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  1. #1
    Forum Member
    Join Date
    Oct 2016
    Posts
    7
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    A Hero's Journey -- the beginning

    The Hero's Journey is my second TB bag since being introduced to the habit by a colleague. I'm not sure my bank balance thanks him... My first bag is a SA -- I love the flexibility of being able to use it as my only bag for an extended trip, moving from travel bag to day bag to laptop bag as required. However, while I wouldn't try to use the SA for full-on hiking, I do miss a load-bearing waist strap and would sometimes like to be able to squeeze in a bit more clothing for cold climates, or plan a full day's walking while hauling along the pile of tech gadgets I need for the rest of a trip.

    Both these needs were brought into sharper focus when I was asked if I'd be interested in returning to Antarctica to help move a research station. The trip will involve 4 months away down South. All the specialist gear is provided, but I still need to take my own personal clothing and equipment, and be prepared to tote it through airports, throw it into small planes, "commute" on a skidoo with a day pack, live in temporary huts, and even camp. I'm also hoping to fit in some personal one-bag travel in South America on the way back home. This means I'm asking quite a lot of a single bag! Happily, the HJ was announced at about the same time, and I've been following it closely since. I finally have my hands on one (thanks to Kat at TB for going above and beyond to find me the very last black halcyon bag!) so how does it stack up?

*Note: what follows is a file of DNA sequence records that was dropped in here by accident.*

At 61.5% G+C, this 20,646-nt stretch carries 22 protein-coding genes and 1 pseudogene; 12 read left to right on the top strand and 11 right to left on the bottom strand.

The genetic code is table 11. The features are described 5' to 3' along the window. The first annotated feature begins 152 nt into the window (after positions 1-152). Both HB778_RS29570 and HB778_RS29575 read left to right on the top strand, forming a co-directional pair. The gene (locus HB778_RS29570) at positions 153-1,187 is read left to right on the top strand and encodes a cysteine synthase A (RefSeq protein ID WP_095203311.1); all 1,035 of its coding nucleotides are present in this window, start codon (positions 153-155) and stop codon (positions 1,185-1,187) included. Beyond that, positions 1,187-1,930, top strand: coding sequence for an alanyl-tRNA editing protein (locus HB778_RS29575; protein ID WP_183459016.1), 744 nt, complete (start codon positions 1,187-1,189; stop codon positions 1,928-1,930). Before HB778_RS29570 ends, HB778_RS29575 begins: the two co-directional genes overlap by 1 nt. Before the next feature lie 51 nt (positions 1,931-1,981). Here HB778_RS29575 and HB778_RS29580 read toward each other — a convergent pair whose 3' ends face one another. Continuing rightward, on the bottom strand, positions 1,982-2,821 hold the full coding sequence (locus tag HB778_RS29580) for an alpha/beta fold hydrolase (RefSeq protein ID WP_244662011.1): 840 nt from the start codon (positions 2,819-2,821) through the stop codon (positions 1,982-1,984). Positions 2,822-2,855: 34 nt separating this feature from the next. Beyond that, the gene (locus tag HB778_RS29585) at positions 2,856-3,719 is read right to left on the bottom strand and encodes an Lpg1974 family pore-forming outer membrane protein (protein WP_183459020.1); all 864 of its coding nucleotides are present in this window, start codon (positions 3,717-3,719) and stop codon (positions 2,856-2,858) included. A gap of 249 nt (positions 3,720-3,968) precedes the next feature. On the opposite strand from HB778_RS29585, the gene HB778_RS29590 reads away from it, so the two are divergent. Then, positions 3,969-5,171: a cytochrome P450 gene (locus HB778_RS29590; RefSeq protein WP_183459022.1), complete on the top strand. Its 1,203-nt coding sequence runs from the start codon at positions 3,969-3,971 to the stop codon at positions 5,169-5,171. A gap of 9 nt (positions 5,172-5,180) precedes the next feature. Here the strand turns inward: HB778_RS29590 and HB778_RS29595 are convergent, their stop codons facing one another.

It's abundantly clear that a lot of though has gone into making this bag as flexible as possible. Is it as good as a dedicated hiking pack for a long-term trip where you're camping, hauling a heavy load, and not doing much else? No. But I'm not going to be doing that -- flexibility is more valuable to me, and the HJ has that in spades.

    Let's start with the top section. The two modes of carry make this very handy for "commuting" and as a day bag, and it swallows a surprising amount of gear -- especially in shoulder-bag mode. I was concerned about it taking my laptop (a 12" Macbook) but everything fits nicely. To illustrate, lets have some gear photos!

    The top bag ready to go:
    A Hero's Journey -- the beginning-img_2410-jpg

    The small pocket will easily fit a 12" Macbook in a vertical cache, plus a 9.7" iPad Pro in an EC sleeve.
    A Hero's Journey -- the beginning-img_2411-jpg

    The Macbook in a hard case, with plenty of room to spare:
    A Hero's Journey -- the beginning-img_2412-jpg

    Everything:
    A Hero's Journey -- the beginning-img_2415-jpg

    All of this fits in the top bag, with a little room to spare:

    * 12" Macbook in cache
    * 9.7" iPad Pro
    * Side Effect
    * EC quarter cube with a ridiculous quantity of cables / adaptors / etc.
    * Bose headphones
    * Roost laptop stand
    * Cheap padded case containing Apple keyboard, trackpad, and mouse.
    * Large USB battery pack (capable of charging the laptop.)

    The bag is almost as spacious in rucksack mode -- I had to leave out either the quarter cube or the SE, but managed to just about squeeze everything else in.

  2. #2